Controls and Interfaces

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    Reliable powering of accelerator magnets requires reliable power converters and controls, able to meet the powering specifications in the long term. In this paper, some of the issues that will challenge a power converter controls engineer are discussed.Comment: 16 pages, contribution to the 2014 CAS - CERN Accelerator School: Power Converters, Baden, Switzerland, 7-14 May 201

    Restructurable Controls

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    Restructurable control system theory, robust reconfiguration for high reliability and survivability for advanced aircraft, restructurable controls problem definition and research, experimentation, system identification methods applied to aircraft, a self-repairing digital flight control system, and state-of-the-art theory application are addressed

    Propulsion controls

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    Increased system requirements and functional integration with the aircraft have placed an increased demand on control system capability and reliability. To provide these at an affordable cost and weight and because of the rapid advances in electronic technology, hydromechanical systems are being phased out in favor of digital electronic systems. The transition is expected to be orderly from electronic trimming of hydromechanical controls to full authority digital electronic control. Future propulsion system controls will be highly reliable full authority digital electronic with selected component and circuit redundancy to provide the required safety and reliability. Redundancy may include a complete backup control of a different technology for single engine applications. The propulsion control will be required to communicate rapidly with the various flight and fire control avionics as part of an integrated control concept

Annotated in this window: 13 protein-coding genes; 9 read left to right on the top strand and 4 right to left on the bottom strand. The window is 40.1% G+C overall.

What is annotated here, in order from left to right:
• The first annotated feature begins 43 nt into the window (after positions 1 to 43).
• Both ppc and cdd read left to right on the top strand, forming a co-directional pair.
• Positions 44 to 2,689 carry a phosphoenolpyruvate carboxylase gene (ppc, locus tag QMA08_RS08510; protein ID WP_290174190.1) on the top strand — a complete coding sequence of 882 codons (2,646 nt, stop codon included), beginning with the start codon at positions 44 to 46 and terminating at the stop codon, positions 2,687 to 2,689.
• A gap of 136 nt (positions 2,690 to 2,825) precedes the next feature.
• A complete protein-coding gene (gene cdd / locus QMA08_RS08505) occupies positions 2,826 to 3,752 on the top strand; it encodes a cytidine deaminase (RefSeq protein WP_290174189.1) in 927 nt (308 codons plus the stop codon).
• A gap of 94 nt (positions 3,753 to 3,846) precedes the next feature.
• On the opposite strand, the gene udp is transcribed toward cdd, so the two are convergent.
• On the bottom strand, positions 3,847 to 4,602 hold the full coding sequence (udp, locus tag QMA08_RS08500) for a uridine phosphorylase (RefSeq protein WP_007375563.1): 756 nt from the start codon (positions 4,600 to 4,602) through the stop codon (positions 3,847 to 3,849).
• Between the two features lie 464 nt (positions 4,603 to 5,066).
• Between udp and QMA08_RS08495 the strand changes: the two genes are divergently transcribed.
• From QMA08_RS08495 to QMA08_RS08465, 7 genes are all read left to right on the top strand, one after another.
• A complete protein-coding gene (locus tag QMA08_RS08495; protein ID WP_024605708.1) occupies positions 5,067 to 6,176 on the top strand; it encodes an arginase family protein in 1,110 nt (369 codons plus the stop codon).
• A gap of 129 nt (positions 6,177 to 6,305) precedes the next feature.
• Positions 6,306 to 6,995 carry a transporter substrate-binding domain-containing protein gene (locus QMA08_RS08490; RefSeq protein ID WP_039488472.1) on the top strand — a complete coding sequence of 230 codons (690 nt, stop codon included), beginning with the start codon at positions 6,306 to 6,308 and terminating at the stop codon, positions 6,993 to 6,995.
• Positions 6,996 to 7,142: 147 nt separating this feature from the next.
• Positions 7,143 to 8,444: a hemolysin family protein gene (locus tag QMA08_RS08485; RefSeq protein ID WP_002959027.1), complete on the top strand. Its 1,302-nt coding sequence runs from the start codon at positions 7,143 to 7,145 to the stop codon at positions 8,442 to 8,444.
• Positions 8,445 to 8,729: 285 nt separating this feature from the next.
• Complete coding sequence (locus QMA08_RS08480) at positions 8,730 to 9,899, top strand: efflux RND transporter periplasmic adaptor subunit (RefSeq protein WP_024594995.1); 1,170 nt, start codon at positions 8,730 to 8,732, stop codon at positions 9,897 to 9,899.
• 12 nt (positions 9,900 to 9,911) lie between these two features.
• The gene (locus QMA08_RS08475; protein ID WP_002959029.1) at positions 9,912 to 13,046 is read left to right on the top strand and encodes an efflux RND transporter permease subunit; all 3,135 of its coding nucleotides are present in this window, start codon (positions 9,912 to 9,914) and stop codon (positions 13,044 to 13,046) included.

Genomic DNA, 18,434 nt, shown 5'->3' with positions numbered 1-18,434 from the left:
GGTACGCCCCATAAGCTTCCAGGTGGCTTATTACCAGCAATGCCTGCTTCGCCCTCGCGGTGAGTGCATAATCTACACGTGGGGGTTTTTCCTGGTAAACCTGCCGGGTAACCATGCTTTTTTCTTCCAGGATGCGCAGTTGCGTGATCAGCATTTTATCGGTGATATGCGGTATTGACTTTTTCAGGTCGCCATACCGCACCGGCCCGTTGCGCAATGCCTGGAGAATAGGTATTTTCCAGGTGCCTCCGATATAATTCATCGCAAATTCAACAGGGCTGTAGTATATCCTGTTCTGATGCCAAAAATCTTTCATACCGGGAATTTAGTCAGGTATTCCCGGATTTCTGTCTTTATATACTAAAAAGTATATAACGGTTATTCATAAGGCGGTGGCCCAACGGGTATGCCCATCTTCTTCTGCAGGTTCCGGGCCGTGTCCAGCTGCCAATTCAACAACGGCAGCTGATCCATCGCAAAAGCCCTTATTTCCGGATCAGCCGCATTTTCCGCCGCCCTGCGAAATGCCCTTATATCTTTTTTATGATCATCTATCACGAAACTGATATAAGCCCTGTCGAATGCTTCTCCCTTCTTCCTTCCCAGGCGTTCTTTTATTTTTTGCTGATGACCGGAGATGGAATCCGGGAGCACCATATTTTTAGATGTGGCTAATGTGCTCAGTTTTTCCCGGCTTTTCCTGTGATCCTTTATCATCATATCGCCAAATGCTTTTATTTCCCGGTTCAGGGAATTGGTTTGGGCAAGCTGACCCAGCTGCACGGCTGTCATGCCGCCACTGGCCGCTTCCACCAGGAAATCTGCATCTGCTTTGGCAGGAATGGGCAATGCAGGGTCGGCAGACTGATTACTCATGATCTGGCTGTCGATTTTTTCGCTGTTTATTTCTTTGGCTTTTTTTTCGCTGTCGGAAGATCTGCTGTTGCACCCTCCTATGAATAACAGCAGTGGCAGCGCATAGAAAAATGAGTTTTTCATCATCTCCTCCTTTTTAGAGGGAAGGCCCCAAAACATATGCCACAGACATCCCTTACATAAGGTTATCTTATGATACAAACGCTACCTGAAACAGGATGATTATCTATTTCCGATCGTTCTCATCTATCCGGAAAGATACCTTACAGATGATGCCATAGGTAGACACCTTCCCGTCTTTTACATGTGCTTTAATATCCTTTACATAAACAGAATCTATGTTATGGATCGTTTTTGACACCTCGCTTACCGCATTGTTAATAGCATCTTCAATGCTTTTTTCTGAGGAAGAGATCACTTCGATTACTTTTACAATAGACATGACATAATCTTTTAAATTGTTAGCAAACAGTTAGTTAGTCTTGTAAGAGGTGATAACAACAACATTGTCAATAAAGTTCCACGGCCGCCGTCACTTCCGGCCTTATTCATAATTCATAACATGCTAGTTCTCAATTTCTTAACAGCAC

Import and Export Controls

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    Denna avhandling Àr en kvalitativ studie av hur organisationer kan förenkla och förbÀttra arbetet med kravspecificering vid anskaffning av komponentbaserade informationssystem. Avhandlingens utgÄngspunkt Àr att mer verksamhetsnÀra och anvÀndbara informationssystem kan anskaffas genom att anvÀnda en integrerad verksamhetsmodell dÀr verksamhetsanalys och kravspecificering slÄs samman. Fyra kunskapsomrÄden har studerats och analyserats för att generera ett ramverk som riktar uppmÀrksamhet mot relevant innehÄll och utformning av en integrerad verksamhetsmodell, 1) verksamhetsprocesser 2) verksamhetsmodellering 3) mjukvarukomponenter och 4) specificering. Avhandlingens empiri representeras av en rekonstruktion av den komponent- och processorienterade anskaffning av ett komplett vÄrdinformationssystem som genomförts i Landstinget i VÀrmland. Analyser och respektive kunskapsomrÄde har skett utifrÄn ansatsen Multi-Grounded Theory vilket innebÀr en reorigenerering utifrÄn en vÀxelverkan mellan existerande teorier och empirisk grundning. NÄgra exempel pÄ kunskapsbidrag Àr ett vidareutvecklat processbegrepp samt en ny livscykelmodell för komponentbaserade informationssystem. UtifrÄn kunskapsbidragen inom respektive kunskapsomrÄde har integrationssynpunkter identifierats som legat till grund för utveckling av ramverket för en verksamhetsnÀra kravspecifikation. I avhandlingen dras slutsatsen att genom att integrera arbetet med verksamhetsanalys och kravspecificering skapas bÀttre förutsÀttningar för att kravspecifikationer speglar de behov systemen Àr avsedda att uppfylla och att gapet mellan krav och lösning minskar genom ett bÀttre underlag för kommunikation mellan kund och systemleverantör. Ramverket pekar pÄ att en verksamhetsnÀra kravspecifikation utformas i en integrerad processmodell som beskriver verksamhetsprocesser utifrÄn identifierade generiska processbegrepp samt ett scenario för anvÀndning och klassificering av funktionalitet. Kravspecifikationen bör, enligt ramverket, Àven innehÄlla en systemöversikt, kommersiella och leverantörsrelaterade krav, design- och arkitektoniska krav samt utförandekrav. Ramverket har prövats och vidareutvecklats utifrÄn en extern validering i form av en utvÀrderingsworkshop dÀr ramverkets relevans och anvÀndbarhet diskuterats utifrÄn de erfarenheter och den dokumentation som genererats i Landstinget i VÀrmland

    Import and Export Controls